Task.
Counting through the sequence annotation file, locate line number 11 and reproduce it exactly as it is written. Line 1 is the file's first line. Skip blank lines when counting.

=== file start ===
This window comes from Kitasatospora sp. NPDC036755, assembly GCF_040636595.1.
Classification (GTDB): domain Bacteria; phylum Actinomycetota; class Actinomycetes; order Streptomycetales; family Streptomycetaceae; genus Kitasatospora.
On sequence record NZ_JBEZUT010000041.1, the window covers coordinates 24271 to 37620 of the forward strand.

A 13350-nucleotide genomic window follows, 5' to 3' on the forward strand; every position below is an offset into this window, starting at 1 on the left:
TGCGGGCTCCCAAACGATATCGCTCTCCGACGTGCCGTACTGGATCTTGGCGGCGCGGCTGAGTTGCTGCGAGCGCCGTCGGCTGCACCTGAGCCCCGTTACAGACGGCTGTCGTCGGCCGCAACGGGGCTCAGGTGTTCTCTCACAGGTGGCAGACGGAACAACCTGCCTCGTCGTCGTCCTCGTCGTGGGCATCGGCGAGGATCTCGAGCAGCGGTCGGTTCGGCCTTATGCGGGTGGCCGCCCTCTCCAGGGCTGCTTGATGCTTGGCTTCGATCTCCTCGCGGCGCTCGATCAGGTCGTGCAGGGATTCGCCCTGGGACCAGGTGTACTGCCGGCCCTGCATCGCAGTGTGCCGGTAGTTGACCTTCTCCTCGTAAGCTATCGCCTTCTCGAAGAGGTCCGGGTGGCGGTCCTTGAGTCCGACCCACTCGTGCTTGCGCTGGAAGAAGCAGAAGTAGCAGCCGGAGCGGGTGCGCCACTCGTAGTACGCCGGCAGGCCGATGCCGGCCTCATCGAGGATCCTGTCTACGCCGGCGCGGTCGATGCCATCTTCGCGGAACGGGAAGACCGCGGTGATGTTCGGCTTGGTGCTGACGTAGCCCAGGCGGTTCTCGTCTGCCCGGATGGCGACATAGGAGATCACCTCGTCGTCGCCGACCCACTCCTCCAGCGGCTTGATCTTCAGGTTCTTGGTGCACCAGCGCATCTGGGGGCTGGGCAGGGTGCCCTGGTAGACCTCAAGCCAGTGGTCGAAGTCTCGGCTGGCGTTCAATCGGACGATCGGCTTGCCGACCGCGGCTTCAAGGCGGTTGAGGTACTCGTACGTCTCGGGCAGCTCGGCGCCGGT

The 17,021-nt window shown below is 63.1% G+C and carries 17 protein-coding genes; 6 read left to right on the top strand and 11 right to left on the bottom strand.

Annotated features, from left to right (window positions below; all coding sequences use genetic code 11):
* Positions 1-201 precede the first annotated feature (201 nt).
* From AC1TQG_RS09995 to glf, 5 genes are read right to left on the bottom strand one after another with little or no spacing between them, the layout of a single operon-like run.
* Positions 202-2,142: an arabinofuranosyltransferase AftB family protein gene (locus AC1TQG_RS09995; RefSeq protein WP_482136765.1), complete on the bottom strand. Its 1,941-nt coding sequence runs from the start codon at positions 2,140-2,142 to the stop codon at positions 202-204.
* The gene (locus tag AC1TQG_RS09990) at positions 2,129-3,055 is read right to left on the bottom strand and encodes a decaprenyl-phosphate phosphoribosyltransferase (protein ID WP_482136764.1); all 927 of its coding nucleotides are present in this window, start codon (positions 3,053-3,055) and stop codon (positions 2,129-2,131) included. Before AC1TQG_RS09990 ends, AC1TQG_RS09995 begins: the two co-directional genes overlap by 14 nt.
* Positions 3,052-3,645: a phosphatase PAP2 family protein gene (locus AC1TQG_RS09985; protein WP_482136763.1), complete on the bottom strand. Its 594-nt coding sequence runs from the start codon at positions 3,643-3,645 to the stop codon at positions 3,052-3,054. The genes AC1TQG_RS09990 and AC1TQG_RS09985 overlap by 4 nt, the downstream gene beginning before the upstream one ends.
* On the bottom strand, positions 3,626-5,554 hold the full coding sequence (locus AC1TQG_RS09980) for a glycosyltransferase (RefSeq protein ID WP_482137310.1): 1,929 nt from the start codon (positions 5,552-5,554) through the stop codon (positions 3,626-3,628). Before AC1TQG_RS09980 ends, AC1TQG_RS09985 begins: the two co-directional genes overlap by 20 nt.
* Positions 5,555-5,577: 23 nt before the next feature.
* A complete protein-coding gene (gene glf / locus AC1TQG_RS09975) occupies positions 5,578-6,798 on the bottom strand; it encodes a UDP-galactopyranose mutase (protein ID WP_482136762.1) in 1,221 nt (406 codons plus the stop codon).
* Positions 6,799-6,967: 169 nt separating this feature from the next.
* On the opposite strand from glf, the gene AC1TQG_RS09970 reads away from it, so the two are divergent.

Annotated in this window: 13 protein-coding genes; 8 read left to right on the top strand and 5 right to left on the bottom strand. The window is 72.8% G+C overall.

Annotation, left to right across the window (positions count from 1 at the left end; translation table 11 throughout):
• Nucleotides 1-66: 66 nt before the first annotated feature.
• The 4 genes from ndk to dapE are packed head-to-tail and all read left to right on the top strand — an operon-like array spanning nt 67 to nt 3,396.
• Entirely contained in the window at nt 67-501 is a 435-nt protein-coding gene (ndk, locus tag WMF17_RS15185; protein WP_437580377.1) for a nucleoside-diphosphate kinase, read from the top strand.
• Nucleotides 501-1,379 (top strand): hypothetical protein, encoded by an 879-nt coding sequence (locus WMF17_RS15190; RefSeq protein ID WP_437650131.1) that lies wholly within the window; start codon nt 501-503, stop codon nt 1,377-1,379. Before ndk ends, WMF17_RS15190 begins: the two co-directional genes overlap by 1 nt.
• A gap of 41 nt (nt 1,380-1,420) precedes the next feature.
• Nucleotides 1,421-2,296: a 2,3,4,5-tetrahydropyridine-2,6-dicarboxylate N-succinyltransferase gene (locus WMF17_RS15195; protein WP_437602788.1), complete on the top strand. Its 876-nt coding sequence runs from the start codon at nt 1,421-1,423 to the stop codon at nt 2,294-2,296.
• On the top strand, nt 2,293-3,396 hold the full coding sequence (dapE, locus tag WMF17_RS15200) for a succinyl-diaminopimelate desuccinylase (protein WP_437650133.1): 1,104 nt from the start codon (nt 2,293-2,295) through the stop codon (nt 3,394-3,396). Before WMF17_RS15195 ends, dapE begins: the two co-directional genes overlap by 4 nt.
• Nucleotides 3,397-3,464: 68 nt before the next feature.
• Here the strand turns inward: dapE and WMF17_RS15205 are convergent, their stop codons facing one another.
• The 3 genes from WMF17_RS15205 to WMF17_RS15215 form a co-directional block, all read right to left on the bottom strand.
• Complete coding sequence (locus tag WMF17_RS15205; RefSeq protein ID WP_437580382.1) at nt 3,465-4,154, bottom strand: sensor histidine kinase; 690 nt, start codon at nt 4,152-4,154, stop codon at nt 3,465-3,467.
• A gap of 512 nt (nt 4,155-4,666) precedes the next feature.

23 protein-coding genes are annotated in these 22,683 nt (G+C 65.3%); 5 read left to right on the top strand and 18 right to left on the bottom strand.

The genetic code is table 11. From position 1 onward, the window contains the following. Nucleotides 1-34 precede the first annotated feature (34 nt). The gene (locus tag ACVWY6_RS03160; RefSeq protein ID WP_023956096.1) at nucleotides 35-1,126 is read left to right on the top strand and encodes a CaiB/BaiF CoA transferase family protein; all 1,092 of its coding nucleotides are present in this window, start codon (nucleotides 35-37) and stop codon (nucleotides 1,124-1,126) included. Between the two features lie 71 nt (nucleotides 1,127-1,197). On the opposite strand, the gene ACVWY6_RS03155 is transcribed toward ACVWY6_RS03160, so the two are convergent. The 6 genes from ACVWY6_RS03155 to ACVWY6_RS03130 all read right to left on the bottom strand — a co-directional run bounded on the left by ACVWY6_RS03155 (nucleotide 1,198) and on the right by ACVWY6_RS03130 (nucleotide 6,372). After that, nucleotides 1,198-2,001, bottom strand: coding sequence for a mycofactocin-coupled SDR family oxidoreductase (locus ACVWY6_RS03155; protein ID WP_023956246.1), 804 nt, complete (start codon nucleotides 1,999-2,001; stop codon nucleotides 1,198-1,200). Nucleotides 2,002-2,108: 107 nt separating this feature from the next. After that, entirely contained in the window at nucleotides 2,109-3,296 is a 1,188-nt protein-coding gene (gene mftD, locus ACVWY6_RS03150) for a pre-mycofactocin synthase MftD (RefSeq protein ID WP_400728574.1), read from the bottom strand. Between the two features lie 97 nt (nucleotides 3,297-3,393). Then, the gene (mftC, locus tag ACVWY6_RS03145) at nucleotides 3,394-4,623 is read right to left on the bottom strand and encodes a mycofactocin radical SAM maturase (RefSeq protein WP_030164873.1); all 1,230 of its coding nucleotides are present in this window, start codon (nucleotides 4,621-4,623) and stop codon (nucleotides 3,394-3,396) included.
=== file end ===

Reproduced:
* The gene (locus tag AC1TQG_RS09990) at positions 2,129-3,055 is read right to left on the bottom strand and encodes a decaprenyl-phosphate phosphoribosyltransferase (protein ID WP_482136764.1); all 927 of its coding nucleotides are present in this window, start codon (positions 3,053-3,055) and stop codon (positions 2,129-2,131) included. Before AC1TQG_RS09990 ends, AC1TQG_RS09995 begins: the two co-directional genes overlap by 14 nt.